This time last year Taurean Prince’s primary focus was adjusting to all the challenges the NBA has to offer along with satisfying his rookie duties. This year he is facing a new challenge — fatherhood.
Ameera Prince arrived five months ago, but surprisingly, an emotional player like Prince initially expressed very little feeling.
“It was so surprising really because I didn’t cry or anything. It was so indescribable. Something you really can’t describe unless you go through it. Seeing her is like that’s me right there. From that moment your entire mindset changes on how you do things and how you carry yourself. Five months have flown by just like that and I’m getting better every day. It’s amazing. Just getting to see her smile every morning she wakes up. Even the times she cries you get a chance to comfort her.”
The first child for any parent offers up challenges that you won’t be prepared for. Now add a demanding and travel-heavy NBA lifestyle on top of that, and you are in for a ton of work. It doesn’t matter if you are one of the best players in league with commitments from endorsers pulling you left and right or the 12th man at the end of the bench. Fatherhood never stops.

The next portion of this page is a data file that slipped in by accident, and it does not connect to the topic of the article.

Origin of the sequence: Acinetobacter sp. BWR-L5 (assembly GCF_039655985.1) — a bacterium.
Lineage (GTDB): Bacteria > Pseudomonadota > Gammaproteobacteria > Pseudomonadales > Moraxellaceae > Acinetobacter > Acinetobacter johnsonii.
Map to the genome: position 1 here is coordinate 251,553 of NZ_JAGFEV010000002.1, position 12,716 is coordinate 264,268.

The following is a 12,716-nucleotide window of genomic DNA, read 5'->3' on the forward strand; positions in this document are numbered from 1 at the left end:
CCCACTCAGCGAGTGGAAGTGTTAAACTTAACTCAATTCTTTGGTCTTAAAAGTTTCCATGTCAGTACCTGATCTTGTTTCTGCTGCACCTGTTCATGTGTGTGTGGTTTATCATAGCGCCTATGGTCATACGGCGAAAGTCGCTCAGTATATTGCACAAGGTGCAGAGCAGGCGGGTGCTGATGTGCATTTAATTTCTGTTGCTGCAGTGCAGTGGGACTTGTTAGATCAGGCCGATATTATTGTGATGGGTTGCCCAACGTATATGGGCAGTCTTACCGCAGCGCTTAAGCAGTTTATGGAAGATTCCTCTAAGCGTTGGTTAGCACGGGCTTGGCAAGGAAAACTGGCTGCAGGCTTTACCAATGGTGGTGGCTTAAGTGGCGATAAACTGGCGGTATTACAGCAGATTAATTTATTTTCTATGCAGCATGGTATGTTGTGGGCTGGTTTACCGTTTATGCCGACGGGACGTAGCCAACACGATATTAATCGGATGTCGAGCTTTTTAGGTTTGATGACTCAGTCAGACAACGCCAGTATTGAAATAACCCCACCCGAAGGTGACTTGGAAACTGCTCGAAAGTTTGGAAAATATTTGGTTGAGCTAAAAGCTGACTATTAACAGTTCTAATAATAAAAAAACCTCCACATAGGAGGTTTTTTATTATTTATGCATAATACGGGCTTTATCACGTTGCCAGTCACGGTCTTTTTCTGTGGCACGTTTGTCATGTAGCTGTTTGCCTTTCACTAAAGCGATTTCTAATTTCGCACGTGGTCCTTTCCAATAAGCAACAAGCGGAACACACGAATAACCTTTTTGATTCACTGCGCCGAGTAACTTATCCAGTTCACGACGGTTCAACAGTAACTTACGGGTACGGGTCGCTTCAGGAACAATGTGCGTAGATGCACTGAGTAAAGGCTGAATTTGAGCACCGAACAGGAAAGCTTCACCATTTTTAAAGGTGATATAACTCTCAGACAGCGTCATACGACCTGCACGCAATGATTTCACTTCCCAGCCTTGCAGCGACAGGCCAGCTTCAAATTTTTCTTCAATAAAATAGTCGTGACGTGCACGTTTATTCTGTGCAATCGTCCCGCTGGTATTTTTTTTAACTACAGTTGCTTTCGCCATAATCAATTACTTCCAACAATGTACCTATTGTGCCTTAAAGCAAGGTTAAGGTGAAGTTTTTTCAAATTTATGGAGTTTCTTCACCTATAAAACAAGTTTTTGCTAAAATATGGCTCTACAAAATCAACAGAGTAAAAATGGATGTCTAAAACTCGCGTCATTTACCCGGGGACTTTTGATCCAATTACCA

The physical demands Prince faces day in and day out means less time spent with Ameera. So he’s appreciative of the work and love his long time girlfriend shows their daughter.
“I have an amazing girlfriend. She does so much being that I’m tired a lot of the times. Credit to her. She wakes up in the middle of the night and takes care of my daughter. I try to do the little things like make bottles and feed her. But my girlfriend is a great mother.”
Prince may not know it all when it comes to fatherhood, but he does understand what showing support truly means when it comes to raising a child. Before he left to play his college ball at Baylor, he helped his mother raise his baby brother for two years following the death of the baby’s biological father. Prince’s mother needed someone to help watch the baby while she was at work, Taurean was there. Feeding and changing diapers, Taurean didn’t mind.
Fast forward six years later and the same devotion is reciprocating from his family.
“It’s great. My father lives in Atlanta, so he’s ten, fifteen minutes down the road. Anytime my girlfriend needs something he watches her weekends at a time so that sometimes me and her can get alone time and go kick it. When my mother is in town, she watches her. Everybody loves her and those who are first-time parents always need that support. Its different for the second or third time around. But the first one we are grateful for the people that show love to her.”
A big part of playing this game is not only for love, but to financially secure your family for years to come. Just last month the Hawks picked up his third-year option to lock him in for another season.That security allows Prince to create a quality lifestyle for Ameera to grow and blossom within.